Review of the facility's policy entitled, "Management of Inpatient Transfers and Hand-Off Communication" (effective 11/15/07) revealed the Intrafacility Transfer Report Sheet was utilized to provide documentation of the communication and report process occurring during the transfer of patient care. It was the policy of the facility that clinicians would, when handing off patients, provide standardized information. Information communicated would allow clinicians the opportunity to ask and respond to questions to ensure patient safety. Continuity of care would be maintained through utilization of appropriate assessment, transporting personnel and required assistive equipment. Further review revealed the receiving nurse initiates the form when the transferring nurse initiates verbal report. All sections of the form were to be completed, document N/A or none if section not applicable. Document any significant past medical/surgical history, abnormal physical findings, wound care, pain scale, equipment needed, special needs, fall level, mobility status. A hand off of communication was to ensure pertinent information necessary for the safe and continuous care of the patient occurs throughout the clinical treatment of the patient.

1. Review of the clinical record revealed the facility admitted Patient #1, on 04/03/12, with diagnoses which included Diabetes, Bilateral Above Knee Amputations (BAKA), End Stage Renal Disease (ESRD), History of Cerebral Vascular Accident (CVA), Anemia, Arteriovenous (AV) Fistula Occlusion (came to hospital for outpatient clot removal), Peripheral Vascular Disease (PVD), Congestive Heart Failure (CHF) and [DIAGNOSES REDACTED](A Fib).

Review of Patient #1's admission assessment, dated 04/03/12 revealed an admission skin assessment was not performed. Further review of the admission assessment revealed no skin breakdown was noted. Further record review revealed Patient #1's nursing plan of care did not address the risk of skin integrity impairment.

Interview with Registered Nurse (RN) #1, on 05/04/12, at 9:23 AM, revealed she recalled taking care of Patient #1. She stated did not get to complete the initial skin assessment, did not get to do a full assessment because she was so busy. She stated she had to obtain orders from the Physician because there were no orders when Patient #1 arrived from the Vascular Lab. She stated she reported the lab results to the Physician, obtained orders for consults, ordered the patient a meal tray, educated the patient regarding fluid restrictions and got the patient ready for dialysis. She stated she was the admitting nurse and it was her responsibility to perform the initial skin assessment and develop the plan of care. She further stated the system failed because she did not complete the initial skin assessment and her documentation was not adequate.

Interview, on 05/02/12 at 6:00 PM, with the Nurse Manager of the Heart and Vascular Intermediate Unit (HVIU) revealed the initial skin assessment was to be done during the admission and then every twelve (12) hours/shift. She stated Skin Integrity should have been on the plan of care within twenty-four (24) hours.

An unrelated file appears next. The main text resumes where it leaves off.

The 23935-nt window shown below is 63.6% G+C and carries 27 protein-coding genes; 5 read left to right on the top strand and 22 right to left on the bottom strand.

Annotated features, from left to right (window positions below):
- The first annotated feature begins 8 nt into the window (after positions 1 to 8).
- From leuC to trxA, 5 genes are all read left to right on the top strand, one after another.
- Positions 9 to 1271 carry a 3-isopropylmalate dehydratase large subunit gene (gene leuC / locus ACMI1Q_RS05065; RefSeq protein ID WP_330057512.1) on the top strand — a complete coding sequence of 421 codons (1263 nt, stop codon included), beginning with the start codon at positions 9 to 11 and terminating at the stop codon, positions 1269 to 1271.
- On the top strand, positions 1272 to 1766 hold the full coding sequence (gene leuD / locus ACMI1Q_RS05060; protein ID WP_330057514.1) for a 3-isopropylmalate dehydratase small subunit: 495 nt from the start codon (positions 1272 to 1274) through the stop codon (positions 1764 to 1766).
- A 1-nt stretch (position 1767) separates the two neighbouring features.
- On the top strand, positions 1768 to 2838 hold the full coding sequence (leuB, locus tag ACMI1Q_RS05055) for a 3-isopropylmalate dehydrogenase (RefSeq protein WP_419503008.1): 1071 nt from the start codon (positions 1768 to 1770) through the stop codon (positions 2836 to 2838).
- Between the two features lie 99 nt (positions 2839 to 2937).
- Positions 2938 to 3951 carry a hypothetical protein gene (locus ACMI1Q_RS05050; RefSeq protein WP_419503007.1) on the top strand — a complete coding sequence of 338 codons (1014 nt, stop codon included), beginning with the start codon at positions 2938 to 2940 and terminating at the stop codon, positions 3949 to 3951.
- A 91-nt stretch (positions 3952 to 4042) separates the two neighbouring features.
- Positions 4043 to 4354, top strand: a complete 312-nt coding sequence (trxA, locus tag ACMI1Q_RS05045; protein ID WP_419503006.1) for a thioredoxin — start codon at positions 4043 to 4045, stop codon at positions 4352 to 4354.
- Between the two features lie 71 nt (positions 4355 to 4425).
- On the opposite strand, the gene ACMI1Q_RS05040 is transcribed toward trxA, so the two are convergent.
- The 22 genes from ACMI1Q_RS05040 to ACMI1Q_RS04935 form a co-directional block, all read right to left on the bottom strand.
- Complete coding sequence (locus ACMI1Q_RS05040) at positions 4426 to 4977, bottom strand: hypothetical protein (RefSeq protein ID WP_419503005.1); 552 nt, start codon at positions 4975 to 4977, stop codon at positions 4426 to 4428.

Interview, on 05/03/12 at 10:40 AM, with the Chief Nursing Officer revealed the nurse did not follow policy and that was unacceptable. Skin assessments were not done and documented upon admission, the nurse did not develop the plan of care with skin integrity addressed, did not document appropriately and didn't turn patient every two (2) hours. The nurse did not follow guidelines in the policy of what to do if the patient had a pressure ulcer or to prevent one.

Review of the turning and repositioning documentation, dated 04/04/12, revealed no documented evidence Patient #1 was turned/repositioned from 4:00 PM until 2:00 AM on 04/05/12. According to the Nurses Notes dated 04/04/12, the patient was off the floor, for procedure, from 3:44 PM until 5:44 PM and from 5:44 PM until 11:46 PM for dialysis.

Interview, on 05/04/12 at 1:55 PM, with RN #3 revealed she was the nurse for Patient #1 on 04/04/12 at 4:00 PM through 7:00 PM. She stated the patient was in A Fib and she knew his/her fistula was clotting again, therefore, her main concern was his cardiac issue. Further interview revealed she was training another nurse that day and thought the other nurse would have turned him, however, she did not know if the trainee turned the patient.

Interview, on 05/04/12 at 2:31 PM, with RN #8 revealed she was the nurse for Patient #1 on 04/04/12 from 7:00 PM until 7:00 AM, however, the patient was at dialysis when she started her shift and didn't return to the floor until after 11:00 PM and was only on the floor for about an hour before being transferred to the Intensive Care Unit at approximately 1:00 AM.

Record review revealed on 04/05/12 the facility noted a quarter sized Stage II pressure wound to Patient #1's coccyx. The Wound Care Nurse was consulted on 04/05/12 and documented "There are Stage II wounds that are all pink with peeling skin noted". She further documented she suspected deep tissue injury. There was no documented evidence the wounds were measured. Interview with the Wound Care Nurse, on 05/04/12 at 8:30 AM, revealed she measured wounds if larger than a dime, and Patient #1's wounds were less than a dime. Further interview revealed there were probably four (4) wounds, she stated she was more worried about the deep tissue areas, deep tissue injury is more serious than peeling skin, deep tissue injury can not be staged because the extent is unknown (cannot tell how deep it will be). The Wound Care Nurse stated she should have documented how many peeling areas there were but she was human and made a human error.